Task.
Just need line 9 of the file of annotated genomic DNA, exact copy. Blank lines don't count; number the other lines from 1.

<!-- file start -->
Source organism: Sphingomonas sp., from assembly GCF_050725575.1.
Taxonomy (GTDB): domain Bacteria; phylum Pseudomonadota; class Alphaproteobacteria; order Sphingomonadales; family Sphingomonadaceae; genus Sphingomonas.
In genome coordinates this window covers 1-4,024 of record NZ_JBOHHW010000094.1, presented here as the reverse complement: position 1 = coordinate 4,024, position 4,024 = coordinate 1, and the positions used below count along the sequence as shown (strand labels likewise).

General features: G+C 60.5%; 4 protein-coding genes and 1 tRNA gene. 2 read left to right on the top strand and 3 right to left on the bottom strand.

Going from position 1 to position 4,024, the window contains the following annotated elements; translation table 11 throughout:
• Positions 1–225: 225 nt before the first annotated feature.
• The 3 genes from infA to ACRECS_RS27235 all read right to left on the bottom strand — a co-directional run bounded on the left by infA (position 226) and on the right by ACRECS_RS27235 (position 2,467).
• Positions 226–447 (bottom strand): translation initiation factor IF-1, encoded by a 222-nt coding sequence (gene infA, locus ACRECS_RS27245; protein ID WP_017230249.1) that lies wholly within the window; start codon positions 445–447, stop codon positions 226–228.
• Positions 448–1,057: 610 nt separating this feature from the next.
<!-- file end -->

• Positions 448–1,057: 610 nt separating this feature from the next.